As an employer, you must gather information from applicants and workers. The information could include a Social Security Number (SSN), date of birth, medical records, and other vital information provided during the hiring process. However, once you have collected sensitive data, it is your obligation to protect it.
However, this may be more difficult than most employers believe. There are various cybersecurity dangers today, particularly with changing work habits, and your application and employee information may be compromised and stolen.
A data breach is a nightmare for businesses and can severely harm your company’s brand and financial status. As a result, every firm must be proactive in terms of applicant and employee data protection by implementing strong data security procedures.
But how exactly do you go about doing this? Here are five pointers to help you get started:
1. Create Formal Policies and Procedures
While all data in your organization is valuable, not all of it requires the same level of protection. You must separate your personnel data and categorize it as public, private, or restricted.
After categorizing the data, develop a policy that explicitly states that unlawful transfer, copying, usage, or viewing of sensitive employee data will result in disciplinary action or possibly termination. You can also ask employees to notify you if they feel someone has gotten unauthorized access to protected information.
2. Employee Education
Educating your entire crew is an excellent method to keep your application and employee information secure.
Phishing email scams pose a significant risk to data security in businesses. In fact, the IRS had to warn HR and payroll professionals to be on the lookout for phishing emails that falsely appear to be from top corporate officials and request confidential employee information. Because phishing emails appear real, it is critical to train your personnel to recognize them.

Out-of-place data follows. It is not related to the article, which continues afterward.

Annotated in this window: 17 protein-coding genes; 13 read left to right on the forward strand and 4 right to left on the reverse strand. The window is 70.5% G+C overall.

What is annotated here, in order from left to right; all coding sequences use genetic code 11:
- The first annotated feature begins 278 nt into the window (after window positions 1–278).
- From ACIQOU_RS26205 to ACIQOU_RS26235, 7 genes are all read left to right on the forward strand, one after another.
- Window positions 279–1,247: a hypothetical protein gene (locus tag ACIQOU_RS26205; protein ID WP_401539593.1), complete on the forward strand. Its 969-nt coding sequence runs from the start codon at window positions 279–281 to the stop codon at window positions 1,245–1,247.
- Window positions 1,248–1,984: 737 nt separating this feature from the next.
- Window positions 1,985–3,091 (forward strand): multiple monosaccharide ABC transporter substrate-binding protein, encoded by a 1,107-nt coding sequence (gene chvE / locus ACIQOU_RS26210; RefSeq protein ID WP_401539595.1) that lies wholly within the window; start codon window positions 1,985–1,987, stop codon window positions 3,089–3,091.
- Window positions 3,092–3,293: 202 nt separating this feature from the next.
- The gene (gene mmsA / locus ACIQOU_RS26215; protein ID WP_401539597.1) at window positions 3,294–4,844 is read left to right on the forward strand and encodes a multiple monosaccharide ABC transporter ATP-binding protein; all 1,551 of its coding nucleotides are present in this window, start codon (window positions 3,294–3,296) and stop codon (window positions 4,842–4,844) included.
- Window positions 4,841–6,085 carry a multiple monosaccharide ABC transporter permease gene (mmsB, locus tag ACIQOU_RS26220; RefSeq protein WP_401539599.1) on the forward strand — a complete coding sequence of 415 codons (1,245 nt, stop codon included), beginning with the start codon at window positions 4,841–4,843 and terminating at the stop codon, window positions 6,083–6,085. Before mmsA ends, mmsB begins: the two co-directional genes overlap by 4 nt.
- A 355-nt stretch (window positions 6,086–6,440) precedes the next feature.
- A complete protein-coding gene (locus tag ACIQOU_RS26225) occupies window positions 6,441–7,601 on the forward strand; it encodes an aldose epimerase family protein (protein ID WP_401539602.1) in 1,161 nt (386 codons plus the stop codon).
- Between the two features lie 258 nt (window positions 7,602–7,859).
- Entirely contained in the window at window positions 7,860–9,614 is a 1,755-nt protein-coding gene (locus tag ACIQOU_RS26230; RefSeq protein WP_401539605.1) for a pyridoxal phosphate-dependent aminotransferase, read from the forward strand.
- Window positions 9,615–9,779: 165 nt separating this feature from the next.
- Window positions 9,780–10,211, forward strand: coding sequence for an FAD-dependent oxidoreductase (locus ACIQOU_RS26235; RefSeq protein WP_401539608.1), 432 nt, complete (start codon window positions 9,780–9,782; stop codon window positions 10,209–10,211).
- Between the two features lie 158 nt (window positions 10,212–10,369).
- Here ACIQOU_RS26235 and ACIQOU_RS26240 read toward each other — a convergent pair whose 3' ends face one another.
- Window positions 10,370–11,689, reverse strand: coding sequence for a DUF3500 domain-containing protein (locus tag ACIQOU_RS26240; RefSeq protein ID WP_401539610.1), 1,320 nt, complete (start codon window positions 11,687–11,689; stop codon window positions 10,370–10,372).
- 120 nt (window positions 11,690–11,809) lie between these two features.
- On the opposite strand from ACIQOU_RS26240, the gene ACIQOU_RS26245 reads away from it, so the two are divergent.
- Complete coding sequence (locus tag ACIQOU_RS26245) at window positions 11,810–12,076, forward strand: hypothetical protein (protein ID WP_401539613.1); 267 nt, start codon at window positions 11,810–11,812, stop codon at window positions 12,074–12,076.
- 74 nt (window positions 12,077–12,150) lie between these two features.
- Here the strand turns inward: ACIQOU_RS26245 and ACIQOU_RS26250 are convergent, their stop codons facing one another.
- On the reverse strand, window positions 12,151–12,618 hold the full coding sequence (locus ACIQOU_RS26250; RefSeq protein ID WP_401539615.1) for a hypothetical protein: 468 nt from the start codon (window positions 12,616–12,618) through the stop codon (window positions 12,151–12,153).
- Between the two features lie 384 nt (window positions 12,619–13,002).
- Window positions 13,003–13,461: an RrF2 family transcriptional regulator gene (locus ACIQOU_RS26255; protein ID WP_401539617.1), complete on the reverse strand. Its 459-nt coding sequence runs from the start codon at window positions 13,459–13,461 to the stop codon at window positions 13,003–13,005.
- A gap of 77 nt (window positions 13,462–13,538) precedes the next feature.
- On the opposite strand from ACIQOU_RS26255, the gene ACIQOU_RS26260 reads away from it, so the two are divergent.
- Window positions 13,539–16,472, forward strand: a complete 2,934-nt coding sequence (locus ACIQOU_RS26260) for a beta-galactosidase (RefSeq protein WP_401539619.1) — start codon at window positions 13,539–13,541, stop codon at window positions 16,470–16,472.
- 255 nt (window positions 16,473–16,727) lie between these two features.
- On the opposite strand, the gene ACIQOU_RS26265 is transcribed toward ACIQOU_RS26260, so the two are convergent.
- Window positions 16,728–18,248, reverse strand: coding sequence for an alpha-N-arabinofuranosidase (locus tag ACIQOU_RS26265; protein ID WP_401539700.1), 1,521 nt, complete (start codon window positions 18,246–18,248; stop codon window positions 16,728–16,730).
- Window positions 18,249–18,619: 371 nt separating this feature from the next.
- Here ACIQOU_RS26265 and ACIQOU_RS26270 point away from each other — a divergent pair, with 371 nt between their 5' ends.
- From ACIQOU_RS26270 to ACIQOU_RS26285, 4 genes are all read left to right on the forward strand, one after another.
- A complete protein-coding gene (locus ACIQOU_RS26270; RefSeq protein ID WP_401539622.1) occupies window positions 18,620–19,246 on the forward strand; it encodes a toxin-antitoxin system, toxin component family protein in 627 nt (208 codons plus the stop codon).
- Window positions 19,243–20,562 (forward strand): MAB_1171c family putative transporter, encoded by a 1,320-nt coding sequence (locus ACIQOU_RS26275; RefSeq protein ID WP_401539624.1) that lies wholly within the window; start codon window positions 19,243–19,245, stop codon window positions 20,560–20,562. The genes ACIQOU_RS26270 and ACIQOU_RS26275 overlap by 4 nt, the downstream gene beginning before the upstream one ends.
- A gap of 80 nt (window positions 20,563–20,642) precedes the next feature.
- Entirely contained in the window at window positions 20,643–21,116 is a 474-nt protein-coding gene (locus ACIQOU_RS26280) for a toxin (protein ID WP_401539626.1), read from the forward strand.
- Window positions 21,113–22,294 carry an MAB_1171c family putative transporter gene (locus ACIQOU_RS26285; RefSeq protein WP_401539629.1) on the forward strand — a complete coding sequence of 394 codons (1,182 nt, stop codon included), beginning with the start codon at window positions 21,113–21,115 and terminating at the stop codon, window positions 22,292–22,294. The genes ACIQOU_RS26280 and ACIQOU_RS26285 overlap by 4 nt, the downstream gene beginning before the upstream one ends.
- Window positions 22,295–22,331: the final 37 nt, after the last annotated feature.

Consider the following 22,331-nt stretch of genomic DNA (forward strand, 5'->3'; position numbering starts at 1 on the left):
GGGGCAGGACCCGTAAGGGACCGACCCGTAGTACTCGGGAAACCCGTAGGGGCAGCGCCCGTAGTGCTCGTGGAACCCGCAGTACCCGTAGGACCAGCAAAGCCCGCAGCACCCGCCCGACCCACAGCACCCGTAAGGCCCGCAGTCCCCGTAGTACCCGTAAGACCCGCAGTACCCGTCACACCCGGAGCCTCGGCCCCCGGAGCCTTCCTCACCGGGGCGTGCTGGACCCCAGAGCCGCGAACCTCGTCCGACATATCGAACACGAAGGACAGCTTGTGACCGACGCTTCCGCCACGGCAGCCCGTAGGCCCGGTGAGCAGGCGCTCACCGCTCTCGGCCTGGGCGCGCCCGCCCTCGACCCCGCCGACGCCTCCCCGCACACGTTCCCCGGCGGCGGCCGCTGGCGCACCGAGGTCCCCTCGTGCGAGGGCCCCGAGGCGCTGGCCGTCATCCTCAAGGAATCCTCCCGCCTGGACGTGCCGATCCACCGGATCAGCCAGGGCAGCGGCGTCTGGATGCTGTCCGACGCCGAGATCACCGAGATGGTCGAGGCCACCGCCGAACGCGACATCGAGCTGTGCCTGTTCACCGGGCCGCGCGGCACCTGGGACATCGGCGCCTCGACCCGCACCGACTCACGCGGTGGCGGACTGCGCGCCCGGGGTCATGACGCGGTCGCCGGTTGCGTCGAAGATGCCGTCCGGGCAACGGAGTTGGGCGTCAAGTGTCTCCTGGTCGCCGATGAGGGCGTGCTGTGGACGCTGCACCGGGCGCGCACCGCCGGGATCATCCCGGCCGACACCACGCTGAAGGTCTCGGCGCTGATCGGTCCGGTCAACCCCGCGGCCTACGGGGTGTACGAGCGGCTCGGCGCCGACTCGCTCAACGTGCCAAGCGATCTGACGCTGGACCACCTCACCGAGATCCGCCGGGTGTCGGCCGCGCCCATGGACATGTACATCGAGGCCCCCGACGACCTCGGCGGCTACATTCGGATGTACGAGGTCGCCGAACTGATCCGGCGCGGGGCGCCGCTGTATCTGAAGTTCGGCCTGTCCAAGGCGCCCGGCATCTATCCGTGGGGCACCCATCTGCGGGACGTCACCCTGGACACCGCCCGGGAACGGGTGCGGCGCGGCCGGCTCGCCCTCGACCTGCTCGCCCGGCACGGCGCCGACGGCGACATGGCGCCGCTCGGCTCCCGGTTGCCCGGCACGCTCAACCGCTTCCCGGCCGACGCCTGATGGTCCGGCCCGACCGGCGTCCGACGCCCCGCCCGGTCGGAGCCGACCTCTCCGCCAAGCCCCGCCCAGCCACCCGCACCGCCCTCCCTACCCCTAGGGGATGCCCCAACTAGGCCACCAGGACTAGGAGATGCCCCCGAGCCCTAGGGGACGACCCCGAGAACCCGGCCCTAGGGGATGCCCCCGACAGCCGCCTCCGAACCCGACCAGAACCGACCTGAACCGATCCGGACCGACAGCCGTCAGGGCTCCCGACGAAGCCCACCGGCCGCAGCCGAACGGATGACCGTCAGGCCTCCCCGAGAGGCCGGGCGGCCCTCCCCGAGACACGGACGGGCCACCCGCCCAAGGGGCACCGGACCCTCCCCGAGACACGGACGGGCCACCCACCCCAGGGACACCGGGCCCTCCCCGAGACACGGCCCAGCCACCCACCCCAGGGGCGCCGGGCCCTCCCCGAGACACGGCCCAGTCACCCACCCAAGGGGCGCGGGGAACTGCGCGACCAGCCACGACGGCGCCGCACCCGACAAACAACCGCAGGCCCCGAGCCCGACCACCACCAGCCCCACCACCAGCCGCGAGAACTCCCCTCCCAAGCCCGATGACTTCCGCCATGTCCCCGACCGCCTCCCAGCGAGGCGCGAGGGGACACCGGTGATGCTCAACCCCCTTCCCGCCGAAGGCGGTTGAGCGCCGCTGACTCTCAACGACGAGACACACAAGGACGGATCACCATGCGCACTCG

As an extra precaution, require your payroll and HR personnel to verbally confirm emails from corporate officials, especially if they want employee information.
Bring Your Own Device (BYOD) policies are gaining traction, and some companies are allowing employees to use their own laptops and mobile devices to work. Unfortunately, their gadgets may not be as secure as your business systems and are readily hacked.
As a result, cybersecurity education for employees is critical in order to provide them with knowledge on general file security procedures, social engineering breaches, and password security. This puts them in a good position to protect the company’s data.
3. Securely Store Records
Encryption, password protection, and storage on a secure server are all required for electronic records. You will need to assess electronic systems on a regular basis to avoid security breaches caused by viruses and new technology. For paper records, ensure that the storage site is secure and that only employees with valid business needs, such as the bookkeeper, payroll processor, or managing partner, have access.
4. Investigate Incidents and Take Immediate Action
If someone gains unauthorized access to employee records, whether accidentally or on purpose, make sure you examine the matter as soon as possible. The inquiry will assist in determining whether adjustments are required to protect employee records before it is too late and whether appropriate action should be considered.
In addition, to ensure compliance, you should research any applicable federal or state data privacy legislation. Many jurisdictions, including Colorado, Tennessee, Delaware, California, and Minnesota, require employers to notify employees if their personal information is compromised.
5. Improve Computer Security
The first step toward a solid computer system is to restrict system access. Installing a firewall helps to prevent unauthorized access while setting up a proxy server helps to control and limit internet access.
Install patches and updates on a regular basis since outdated operating systems and software make your firm more vulnerable to cyber threats.
Finally, when an employee leaves your firm, set a checkout policy to stop computer access and terminate credentials.
Hire a Payroll Service You Can Rely On
Protecting sensitive employee information necessitates an organization’s time and effort. Fortunately, collaborating with a payroll service can help alleviate stress while also improving employee data security.